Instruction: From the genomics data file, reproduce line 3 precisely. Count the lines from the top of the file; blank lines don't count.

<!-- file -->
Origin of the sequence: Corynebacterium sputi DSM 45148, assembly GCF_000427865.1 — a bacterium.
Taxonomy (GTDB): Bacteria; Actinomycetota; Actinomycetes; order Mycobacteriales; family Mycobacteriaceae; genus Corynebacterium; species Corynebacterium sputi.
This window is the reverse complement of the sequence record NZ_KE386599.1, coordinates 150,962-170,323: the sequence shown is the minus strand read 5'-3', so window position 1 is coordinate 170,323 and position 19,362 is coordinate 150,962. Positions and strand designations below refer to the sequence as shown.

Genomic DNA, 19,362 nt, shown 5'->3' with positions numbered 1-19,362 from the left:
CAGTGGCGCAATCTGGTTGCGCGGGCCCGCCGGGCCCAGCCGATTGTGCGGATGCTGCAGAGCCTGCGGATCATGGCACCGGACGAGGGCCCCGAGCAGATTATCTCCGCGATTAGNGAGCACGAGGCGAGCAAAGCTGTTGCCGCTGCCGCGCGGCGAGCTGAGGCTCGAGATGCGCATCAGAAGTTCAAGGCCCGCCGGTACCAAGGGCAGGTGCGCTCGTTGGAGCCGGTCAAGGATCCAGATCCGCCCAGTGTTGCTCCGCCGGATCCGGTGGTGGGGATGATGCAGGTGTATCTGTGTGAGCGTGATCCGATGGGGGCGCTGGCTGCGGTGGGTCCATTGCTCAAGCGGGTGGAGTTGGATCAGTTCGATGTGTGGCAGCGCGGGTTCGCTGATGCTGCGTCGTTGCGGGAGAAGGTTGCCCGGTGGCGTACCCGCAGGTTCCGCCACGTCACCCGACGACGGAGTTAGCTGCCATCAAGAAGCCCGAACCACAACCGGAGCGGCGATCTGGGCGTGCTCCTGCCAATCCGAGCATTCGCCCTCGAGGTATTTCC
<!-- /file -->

This window is the reverse complement of the sequence record NZ_KE386599.1, coordinates 150,962-170,323: the sequence shown is the minus strand read 5'-3', so window position 1 is coordinate 170,323 and position 19,362 is coordinate 150,962. Positions and strand designations below refer to the sequence as shown.